Business property owners of any size would pay about four times more. Because of the Gallagher Amendment, commercial properties are assessed at 29%, with some exceptions. For a business property with an assessed value of $1 million, the additional tax would be about $1,000 per year. 

City to divvy up existing funding for library 

The bulk of the funding for the city’s library’s comes from city sales tax revenue, totaling about $10 million, according to city staff. 

The Boulder City Council plans to keep that money and spend it on to-be-decided policy priorities. Ideas discussed during a city council meeting in September 2022 included paying for the city’s parks and recreation facilities, a behavioral health emergency response program, property tax rebates, or an electric bike subsidy program. 

City staff have said if the library district ballot measure passes, it will recommend an emergency ordinance to repeal the city’s .333 mill property tax currently used to pay for the city’s libraries. 

Appointment of the library district trustees 

The new library district will operate like a new government. Heading it will be a board of trustees. As outlined in Colorado library law, the Boulder City Council and Boulder County commissioners will each appoint two of their colleagues to then appoint the first members of the district’s board of trustees. 

State law allows up to seven members to serve on the board. The Boulder City Council and the Board of County Commissioners can also vote to remove members from the board.

Term limits for the initial trustees are capped at five years. How future trustees will be appointed remains to be decided. 

Elected city and county officials could continue to appoint new trustees, giving them more control over who serves on the board. State law also requires all appointments to be approved by a majority on the city council and the county commission. 

Intergovernmental agreement to be hashed out 

Those trustees will have the tall task of helping set up the new library system. 

Their first task will be working out an intergovernmental agreement with the Boulder City Council and Board of County Commissioners. This deal must be completed within 90 days of the creation of the board of trustees, unless otherwise agreed to, according to state law.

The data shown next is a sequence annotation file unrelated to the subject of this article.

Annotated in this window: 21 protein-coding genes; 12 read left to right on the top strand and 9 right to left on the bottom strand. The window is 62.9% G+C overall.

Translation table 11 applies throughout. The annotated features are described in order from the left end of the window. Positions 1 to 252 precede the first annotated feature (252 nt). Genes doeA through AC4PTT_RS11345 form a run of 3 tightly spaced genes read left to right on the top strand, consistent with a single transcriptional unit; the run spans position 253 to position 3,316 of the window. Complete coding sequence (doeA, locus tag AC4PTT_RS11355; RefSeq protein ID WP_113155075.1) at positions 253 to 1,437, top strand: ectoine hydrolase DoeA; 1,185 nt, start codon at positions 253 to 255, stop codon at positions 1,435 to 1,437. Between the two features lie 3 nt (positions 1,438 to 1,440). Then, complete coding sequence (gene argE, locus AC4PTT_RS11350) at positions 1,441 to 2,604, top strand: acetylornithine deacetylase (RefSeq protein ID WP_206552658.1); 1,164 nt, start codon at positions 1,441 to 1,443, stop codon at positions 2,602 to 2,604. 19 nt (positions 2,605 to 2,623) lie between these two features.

The agreement will set the terms for who will own the city’s existing library buildings and infrastructure, and whether those assets would be transferred or leased to the district. 

The intergovernmental agreement will also decide how future trustees will be appointed and approved and the length of their terms. 

Libraries will get more money 

The operating budget for the city’s libraries in 2022 was about $9.2 million. City staff in February 2022 estimated the actual cost of the city’s libraries at roughly $16.8 million. That includes operating costs plus expenses shared among employees from other departments, deferred building maintenance, budget cuts from the pandemic and the cost to build the North Boulder library branch. 

The 3.5 mill levy approved by voters is expected to generate about $18.8 million. 

The ballot measure states the additional funding will be used to expand literacy programs, improve buildings and expand hours for makerspaces, such as the woodworking program

Teter said, ideally, all the city’s library employees would stay employed, but as district workers rather than city workers. She said this should include similar pay and benefits. 

She said she is particularly excited to see the city’s local history library expand its hours of operation. The Carnegie Library, located in the city’s first library built in 1906, manages the city’s archives. It was named after its benefactor, Andrew Carnegie, a philanthropist who made his fortune in the steel industry. 

Due to budget cuts, it is currently booking two-hour visitations two weeks in advance. 

“Because of the way the city does the budgeting, it has always been at the very bottom of the priority list,” Teter said. “And it’s such a wonderful asset for this community.” 

John Herrick

John Herrick reports on housing, climate, health and local government for Boulder Reporting Lab. He previously covered the state Capitol for The Colorado Independent and environmental policy for VTDigger.org. He is interested in stories about people, power and fairness.

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2 Comments

  1. My primary concern remains: An appointed board without input from residents with the potential to oversee the materials to be purchased and/or retained by our library.

  2. Does this mean our current sales tax rate will decline since that money is no longer needed to fund the city library system? Hope so. Boulder’s sales tax is way too high.